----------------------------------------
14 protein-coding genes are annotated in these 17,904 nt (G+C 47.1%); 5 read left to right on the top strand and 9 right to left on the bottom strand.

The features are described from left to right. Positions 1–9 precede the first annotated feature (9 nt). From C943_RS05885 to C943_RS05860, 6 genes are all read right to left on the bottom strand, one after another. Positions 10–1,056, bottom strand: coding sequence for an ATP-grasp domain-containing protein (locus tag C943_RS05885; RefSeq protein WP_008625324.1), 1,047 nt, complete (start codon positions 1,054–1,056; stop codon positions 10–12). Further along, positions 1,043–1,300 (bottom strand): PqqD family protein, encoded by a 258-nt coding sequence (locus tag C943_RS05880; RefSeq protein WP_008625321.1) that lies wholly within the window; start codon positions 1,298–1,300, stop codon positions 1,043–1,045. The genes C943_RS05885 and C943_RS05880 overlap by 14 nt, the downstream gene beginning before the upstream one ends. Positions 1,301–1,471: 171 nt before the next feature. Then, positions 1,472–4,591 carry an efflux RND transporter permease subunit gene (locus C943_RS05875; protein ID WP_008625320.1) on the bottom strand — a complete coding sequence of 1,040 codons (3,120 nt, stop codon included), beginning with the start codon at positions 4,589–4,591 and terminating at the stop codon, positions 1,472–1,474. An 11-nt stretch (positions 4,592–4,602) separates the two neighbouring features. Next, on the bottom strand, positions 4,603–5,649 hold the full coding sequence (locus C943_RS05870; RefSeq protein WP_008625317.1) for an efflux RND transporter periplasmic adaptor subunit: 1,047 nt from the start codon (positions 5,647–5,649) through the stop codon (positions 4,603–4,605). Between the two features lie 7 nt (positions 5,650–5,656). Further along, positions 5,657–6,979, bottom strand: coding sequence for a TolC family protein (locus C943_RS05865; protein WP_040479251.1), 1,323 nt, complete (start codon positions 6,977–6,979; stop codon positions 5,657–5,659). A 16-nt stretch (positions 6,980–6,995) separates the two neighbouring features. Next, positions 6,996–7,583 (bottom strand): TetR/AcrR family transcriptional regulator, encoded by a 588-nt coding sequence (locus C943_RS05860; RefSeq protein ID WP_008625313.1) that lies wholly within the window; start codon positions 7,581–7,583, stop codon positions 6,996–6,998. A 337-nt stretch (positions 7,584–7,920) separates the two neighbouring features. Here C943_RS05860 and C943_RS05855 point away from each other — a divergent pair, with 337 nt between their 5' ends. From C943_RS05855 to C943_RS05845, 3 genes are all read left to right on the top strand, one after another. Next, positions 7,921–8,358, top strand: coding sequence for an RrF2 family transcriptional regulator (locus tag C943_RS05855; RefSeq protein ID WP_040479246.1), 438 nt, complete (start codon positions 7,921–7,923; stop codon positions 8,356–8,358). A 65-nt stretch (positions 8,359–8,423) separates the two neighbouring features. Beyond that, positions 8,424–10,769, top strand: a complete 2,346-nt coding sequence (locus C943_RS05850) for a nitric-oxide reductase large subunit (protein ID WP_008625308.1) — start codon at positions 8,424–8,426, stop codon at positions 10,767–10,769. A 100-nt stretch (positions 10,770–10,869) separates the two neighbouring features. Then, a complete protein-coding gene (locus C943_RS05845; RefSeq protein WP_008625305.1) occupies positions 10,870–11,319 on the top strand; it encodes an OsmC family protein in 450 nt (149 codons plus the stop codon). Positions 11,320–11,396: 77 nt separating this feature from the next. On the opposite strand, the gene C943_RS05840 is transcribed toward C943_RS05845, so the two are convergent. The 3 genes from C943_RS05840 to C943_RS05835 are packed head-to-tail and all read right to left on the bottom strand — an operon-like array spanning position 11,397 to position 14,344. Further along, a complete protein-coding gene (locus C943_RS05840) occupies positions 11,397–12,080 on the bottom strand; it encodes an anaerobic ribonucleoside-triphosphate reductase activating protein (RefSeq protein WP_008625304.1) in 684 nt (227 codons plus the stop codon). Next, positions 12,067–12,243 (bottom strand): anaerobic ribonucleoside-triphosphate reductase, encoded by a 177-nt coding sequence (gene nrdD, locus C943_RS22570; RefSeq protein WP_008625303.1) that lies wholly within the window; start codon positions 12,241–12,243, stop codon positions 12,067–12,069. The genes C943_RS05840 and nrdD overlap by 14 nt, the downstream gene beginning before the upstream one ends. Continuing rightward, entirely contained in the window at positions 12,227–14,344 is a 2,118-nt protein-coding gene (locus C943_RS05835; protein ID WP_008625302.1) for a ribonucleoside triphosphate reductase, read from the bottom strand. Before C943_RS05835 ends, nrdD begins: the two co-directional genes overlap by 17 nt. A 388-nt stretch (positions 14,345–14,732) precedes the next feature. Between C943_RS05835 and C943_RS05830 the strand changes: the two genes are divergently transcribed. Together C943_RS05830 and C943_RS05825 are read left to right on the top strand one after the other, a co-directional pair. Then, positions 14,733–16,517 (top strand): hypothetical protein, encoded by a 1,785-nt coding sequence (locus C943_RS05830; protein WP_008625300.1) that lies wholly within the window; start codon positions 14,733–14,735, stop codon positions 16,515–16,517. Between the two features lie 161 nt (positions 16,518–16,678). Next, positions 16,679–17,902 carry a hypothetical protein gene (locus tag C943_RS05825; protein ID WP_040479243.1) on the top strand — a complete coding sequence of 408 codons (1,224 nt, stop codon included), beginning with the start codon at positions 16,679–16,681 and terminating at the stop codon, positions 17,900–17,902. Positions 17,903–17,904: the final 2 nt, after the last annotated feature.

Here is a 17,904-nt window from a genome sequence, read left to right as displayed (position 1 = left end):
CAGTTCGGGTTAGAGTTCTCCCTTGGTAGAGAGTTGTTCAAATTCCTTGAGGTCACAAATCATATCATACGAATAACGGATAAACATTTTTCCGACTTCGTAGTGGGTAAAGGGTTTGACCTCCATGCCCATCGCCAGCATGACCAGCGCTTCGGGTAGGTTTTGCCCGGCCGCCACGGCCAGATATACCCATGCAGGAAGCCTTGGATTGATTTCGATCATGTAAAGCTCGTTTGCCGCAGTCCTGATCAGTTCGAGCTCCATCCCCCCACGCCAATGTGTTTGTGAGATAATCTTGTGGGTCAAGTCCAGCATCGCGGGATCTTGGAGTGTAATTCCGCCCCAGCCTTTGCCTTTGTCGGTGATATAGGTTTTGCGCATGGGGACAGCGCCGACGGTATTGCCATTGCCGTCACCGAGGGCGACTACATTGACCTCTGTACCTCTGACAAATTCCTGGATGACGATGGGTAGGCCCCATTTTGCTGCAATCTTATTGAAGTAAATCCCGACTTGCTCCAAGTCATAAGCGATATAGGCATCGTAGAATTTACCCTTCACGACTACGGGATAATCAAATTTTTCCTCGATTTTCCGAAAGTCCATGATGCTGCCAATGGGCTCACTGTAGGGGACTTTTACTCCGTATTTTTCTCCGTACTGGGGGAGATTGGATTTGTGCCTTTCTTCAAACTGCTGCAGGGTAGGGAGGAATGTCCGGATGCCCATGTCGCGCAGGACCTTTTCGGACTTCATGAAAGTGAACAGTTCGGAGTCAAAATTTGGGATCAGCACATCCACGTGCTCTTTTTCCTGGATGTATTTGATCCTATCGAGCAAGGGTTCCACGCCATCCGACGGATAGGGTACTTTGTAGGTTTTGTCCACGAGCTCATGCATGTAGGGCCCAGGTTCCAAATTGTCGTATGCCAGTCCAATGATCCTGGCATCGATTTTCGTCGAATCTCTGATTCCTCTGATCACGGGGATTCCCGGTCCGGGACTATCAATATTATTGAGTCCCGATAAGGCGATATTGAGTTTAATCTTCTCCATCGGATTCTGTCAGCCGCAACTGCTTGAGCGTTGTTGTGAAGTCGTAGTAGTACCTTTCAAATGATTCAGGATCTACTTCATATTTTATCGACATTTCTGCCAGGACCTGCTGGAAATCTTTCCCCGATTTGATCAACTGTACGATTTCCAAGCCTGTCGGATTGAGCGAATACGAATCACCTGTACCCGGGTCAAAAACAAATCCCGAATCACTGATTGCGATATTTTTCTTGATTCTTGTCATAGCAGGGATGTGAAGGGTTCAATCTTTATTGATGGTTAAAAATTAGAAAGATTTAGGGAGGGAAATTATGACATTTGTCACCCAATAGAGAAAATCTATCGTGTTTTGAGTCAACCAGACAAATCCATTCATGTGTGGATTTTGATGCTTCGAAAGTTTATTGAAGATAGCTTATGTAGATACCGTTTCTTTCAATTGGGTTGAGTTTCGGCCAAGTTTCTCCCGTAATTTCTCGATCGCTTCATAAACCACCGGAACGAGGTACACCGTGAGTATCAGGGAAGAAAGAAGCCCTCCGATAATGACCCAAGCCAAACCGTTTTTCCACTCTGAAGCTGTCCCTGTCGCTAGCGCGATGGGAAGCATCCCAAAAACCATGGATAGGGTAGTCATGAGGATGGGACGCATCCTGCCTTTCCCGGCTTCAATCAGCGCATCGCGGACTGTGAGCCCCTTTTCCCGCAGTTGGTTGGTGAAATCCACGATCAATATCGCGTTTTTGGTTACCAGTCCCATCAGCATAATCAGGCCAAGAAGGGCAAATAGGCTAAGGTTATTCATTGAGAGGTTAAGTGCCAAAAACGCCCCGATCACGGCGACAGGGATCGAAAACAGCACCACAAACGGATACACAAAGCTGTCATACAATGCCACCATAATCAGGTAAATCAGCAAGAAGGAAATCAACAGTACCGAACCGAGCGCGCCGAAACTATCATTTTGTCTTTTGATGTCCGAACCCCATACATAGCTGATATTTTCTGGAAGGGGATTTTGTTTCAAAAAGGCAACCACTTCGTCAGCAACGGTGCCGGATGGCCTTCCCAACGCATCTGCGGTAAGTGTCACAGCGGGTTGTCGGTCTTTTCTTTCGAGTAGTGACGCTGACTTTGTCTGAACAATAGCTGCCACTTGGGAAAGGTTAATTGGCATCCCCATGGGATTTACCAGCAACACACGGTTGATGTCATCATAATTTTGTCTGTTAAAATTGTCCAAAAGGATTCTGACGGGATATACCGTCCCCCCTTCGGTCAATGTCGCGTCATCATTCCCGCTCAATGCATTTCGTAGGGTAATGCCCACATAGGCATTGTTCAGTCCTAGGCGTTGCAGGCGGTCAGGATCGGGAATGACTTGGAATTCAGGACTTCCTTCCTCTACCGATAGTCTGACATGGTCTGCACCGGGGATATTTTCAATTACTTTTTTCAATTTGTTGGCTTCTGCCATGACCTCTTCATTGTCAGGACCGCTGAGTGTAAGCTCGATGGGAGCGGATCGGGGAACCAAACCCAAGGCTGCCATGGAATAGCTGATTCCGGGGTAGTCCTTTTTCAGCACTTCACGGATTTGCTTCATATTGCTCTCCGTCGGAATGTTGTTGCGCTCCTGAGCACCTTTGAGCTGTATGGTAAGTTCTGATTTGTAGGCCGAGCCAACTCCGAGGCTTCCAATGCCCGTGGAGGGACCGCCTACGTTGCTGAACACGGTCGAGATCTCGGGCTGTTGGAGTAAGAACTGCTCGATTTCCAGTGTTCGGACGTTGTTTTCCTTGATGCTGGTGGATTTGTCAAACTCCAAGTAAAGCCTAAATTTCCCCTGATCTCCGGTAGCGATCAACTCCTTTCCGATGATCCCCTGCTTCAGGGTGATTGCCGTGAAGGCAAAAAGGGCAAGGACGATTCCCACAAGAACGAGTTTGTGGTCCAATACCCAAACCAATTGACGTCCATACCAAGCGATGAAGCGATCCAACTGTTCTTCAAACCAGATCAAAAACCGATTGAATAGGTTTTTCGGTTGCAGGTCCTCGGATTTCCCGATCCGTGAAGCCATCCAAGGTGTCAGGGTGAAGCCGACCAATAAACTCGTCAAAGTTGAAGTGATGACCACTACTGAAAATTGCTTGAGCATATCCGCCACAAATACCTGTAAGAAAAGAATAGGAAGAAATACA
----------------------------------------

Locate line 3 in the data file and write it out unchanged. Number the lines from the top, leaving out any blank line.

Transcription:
Here is a 17,904-nt window from a genome sequence, read left to right as displayed (position 1 = left end):